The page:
Dynamic Programming (DP)

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  • A technique for efficiently implementing a recursive algorithm by storing partial results
  • It starts with a recursive algorithm or definition.
  • How to solve a DP problem
    1. The problem can be broken down into “overlapping subproblems”-smaller versions of the original problem that are reused multiple times.
    2. The problem has an “optimal substructure”-an optimal solution can be formed from optimal solutions to the overlapping subproblems of the original problem.

Implementing a DP algorithm

1. Bottom-up (Tabulation)

  • It is implemented with iteration and starts at the base cases.
  • It is implemented with nested loops and an array.
F = array of length (n + 1)
F[0] = 0
F[1] = 1
for i from 2 to n:
    F[i] = F[i - 1] + F[i - 2]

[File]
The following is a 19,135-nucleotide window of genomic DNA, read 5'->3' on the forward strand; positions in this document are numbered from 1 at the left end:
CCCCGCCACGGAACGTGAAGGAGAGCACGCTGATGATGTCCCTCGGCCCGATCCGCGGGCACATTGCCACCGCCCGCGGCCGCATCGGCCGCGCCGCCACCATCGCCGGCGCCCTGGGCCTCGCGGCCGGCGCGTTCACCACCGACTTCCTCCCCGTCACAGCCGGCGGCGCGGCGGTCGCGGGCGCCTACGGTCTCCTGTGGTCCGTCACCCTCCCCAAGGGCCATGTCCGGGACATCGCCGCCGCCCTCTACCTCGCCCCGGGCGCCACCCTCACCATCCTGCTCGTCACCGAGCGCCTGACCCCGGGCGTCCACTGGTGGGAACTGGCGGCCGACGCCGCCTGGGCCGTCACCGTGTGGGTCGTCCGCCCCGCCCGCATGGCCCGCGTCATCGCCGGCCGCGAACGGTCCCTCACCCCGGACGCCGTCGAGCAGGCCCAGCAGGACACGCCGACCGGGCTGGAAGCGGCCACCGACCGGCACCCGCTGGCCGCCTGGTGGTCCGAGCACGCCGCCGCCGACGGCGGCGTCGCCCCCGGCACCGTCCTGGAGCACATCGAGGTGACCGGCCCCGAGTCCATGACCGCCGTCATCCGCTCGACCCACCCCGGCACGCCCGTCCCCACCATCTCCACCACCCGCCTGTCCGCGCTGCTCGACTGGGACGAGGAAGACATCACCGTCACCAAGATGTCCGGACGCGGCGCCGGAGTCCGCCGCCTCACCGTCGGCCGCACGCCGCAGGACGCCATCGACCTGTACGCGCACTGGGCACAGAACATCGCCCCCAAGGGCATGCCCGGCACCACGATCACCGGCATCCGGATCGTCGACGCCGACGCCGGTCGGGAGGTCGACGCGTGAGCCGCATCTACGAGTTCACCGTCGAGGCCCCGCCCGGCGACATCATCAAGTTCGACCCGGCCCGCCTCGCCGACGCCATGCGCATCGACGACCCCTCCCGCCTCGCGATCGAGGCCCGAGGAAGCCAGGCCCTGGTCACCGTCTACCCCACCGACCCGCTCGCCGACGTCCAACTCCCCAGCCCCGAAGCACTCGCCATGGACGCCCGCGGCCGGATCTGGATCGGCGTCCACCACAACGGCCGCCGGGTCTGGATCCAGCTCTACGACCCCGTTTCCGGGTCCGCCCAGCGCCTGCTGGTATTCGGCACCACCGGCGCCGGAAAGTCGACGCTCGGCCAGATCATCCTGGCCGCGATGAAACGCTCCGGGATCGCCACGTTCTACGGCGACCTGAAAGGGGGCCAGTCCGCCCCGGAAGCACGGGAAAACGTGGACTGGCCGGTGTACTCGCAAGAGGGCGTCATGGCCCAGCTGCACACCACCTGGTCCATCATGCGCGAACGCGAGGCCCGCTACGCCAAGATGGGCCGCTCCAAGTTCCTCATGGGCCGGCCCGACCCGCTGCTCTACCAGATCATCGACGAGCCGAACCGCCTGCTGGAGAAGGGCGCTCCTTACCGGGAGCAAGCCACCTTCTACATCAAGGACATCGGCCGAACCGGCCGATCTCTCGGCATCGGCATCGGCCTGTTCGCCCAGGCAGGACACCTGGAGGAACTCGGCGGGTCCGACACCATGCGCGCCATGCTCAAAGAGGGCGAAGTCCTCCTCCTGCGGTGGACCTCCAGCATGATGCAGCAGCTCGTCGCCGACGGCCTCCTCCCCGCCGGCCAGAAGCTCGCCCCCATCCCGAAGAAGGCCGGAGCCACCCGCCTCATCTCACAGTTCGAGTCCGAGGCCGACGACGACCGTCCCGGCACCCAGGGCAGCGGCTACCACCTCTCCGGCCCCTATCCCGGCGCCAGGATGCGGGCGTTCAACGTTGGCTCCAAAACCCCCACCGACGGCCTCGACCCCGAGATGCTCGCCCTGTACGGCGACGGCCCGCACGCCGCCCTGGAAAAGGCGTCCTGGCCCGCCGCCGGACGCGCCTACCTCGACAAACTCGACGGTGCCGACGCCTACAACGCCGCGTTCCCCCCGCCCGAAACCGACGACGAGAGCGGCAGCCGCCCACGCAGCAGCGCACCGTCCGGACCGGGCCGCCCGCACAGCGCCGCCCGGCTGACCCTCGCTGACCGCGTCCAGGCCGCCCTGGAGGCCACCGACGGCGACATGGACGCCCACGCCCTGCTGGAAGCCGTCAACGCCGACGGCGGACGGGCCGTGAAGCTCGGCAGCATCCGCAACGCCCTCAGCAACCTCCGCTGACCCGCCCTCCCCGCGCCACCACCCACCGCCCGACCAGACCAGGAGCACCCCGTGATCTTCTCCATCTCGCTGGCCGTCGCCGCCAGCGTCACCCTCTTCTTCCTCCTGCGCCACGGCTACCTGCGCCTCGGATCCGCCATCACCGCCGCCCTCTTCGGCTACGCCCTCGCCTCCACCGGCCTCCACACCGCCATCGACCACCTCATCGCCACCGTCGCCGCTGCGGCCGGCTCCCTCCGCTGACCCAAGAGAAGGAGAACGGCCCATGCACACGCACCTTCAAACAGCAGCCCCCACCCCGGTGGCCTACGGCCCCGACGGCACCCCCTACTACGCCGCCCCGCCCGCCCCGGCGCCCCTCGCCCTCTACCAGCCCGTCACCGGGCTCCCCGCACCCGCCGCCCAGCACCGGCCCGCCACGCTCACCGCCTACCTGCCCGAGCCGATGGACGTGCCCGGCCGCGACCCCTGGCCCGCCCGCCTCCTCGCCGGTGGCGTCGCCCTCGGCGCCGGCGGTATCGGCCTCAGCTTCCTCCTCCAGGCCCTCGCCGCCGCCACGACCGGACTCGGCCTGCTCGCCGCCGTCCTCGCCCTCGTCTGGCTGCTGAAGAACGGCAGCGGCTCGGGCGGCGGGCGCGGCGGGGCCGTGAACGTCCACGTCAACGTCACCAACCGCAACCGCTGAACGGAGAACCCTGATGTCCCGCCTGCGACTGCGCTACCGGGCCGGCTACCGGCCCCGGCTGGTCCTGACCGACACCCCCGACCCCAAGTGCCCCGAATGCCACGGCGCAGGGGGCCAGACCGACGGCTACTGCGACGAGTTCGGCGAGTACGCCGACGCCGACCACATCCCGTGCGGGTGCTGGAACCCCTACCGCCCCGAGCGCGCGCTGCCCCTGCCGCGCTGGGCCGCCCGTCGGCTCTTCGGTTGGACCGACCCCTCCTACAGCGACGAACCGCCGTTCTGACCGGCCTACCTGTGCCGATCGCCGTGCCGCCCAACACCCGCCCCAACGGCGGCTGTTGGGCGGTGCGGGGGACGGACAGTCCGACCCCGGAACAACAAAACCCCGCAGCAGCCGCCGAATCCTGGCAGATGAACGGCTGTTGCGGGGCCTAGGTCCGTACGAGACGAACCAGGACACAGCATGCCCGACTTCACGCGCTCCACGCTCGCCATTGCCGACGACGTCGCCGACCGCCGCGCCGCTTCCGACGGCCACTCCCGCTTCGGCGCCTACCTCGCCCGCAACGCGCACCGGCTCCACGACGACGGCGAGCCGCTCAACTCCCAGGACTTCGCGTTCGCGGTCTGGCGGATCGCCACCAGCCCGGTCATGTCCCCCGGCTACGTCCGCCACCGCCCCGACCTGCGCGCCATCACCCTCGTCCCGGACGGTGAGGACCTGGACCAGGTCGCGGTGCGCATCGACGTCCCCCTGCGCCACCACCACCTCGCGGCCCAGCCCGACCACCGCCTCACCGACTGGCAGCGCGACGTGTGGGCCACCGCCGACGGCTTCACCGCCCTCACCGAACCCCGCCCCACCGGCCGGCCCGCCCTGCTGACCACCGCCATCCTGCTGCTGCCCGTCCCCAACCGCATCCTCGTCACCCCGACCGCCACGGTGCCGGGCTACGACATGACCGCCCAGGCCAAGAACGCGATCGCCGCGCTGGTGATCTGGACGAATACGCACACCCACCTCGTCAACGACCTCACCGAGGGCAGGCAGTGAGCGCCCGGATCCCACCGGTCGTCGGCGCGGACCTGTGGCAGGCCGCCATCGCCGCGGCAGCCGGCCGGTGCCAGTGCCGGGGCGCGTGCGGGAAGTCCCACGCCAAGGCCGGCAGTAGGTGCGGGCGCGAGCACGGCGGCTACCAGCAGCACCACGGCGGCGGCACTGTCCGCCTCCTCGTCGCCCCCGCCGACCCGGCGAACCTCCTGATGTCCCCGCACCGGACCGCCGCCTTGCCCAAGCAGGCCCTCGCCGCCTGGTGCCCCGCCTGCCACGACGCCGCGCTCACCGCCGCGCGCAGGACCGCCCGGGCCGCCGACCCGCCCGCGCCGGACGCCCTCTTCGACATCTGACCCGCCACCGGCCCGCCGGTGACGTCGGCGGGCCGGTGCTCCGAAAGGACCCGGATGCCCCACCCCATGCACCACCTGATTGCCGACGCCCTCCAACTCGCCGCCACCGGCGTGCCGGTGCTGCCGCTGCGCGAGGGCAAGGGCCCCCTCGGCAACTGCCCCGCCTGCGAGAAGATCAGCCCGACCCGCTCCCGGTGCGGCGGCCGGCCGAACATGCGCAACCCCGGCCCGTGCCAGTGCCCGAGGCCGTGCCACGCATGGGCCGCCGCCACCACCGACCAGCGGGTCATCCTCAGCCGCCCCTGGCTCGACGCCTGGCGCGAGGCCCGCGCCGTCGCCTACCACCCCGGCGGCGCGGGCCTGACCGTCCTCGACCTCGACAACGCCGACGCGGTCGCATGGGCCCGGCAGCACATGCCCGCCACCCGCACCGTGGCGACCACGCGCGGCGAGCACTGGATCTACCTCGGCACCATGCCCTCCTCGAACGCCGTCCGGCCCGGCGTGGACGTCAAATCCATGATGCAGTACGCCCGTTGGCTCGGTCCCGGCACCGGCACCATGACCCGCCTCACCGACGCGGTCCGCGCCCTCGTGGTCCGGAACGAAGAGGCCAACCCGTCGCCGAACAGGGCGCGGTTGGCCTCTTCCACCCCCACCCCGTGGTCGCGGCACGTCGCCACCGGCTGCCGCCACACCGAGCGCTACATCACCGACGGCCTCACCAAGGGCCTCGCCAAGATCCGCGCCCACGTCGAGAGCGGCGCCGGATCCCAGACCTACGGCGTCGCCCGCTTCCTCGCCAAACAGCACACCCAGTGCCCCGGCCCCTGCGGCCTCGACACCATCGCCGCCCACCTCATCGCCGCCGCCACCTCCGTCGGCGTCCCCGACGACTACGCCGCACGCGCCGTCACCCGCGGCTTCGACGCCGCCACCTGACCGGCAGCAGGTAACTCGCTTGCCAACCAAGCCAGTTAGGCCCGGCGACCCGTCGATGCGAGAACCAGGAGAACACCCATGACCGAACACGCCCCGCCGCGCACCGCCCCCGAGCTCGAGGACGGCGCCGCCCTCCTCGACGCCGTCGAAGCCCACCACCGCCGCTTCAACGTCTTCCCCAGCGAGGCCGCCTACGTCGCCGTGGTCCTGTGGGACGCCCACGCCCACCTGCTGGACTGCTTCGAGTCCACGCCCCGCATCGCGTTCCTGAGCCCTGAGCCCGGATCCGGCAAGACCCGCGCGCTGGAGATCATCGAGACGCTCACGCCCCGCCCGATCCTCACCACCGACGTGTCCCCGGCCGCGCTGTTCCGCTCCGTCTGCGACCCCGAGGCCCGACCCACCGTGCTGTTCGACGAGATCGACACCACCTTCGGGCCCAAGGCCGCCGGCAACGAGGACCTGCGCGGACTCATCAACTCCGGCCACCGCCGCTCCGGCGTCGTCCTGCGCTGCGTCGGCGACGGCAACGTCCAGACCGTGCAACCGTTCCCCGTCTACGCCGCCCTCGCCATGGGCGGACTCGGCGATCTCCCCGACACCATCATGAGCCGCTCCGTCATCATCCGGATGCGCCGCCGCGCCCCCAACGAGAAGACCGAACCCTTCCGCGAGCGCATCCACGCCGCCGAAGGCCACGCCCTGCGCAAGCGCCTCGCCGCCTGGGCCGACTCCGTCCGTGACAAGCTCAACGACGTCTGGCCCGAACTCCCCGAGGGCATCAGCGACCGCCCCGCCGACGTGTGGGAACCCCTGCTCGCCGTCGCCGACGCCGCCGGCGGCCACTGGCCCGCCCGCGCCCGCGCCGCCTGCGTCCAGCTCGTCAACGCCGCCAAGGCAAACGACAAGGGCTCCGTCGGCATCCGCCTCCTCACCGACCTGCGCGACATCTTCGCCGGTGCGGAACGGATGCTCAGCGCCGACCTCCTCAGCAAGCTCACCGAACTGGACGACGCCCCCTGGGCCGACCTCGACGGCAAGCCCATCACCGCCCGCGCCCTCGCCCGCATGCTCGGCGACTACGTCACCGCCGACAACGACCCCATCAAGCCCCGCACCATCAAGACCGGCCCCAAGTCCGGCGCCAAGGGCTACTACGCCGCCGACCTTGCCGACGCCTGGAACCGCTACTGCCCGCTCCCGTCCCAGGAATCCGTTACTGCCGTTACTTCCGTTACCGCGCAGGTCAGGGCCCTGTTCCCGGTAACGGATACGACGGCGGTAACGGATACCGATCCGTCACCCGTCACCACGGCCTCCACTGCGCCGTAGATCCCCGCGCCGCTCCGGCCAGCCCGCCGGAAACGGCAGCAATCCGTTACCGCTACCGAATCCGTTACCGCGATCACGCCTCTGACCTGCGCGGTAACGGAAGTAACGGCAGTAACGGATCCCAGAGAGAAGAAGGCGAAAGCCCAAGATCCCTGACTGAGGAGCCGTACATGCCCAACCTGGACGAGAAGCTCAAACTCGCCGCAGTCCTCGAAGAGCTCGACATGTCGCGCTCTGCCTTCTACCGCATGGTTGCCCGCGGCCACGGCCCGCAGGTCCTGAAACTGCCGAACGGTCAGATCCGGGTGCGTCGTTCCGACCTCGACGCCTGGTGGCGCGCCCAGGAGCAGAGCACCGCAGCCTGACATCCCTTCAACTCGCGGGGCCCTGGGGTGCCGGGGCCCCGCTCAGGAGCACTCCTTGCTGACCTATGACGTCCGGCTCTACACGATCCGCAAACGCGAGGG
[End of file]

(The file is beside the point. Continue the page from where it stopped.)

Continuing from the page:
2. Top-down (Memoization)

  • It is implemented with recursion and made efficient with memoization.
  • It is implemented with a recursive function and hash map.
  • Memoizing a result means storing the result of a function call, usually in a hashmap or an array, so that when the same function call is made again, we can simply return the memoized result instead of recalculating the result.
memo = hashmap
Function F(integer i):
    if i is 0 or 1:
        return i
    if i doesn't exist in memo:
        memo[i] = F(i - 1) + F(i - 2)
    return memo[i]

Bottom-up vs. top-down

  • Bottom-up
    • usually smaller space complexity and faster runtime, as iteration does not have the overhead that recursion does.
    • We need to go through a logical ordering of solving subproblems.
  • Top-down
    • easy to write
    • Ordering of subproblems does not matter with recursion.

How to convert the top-down solution to the bottom-up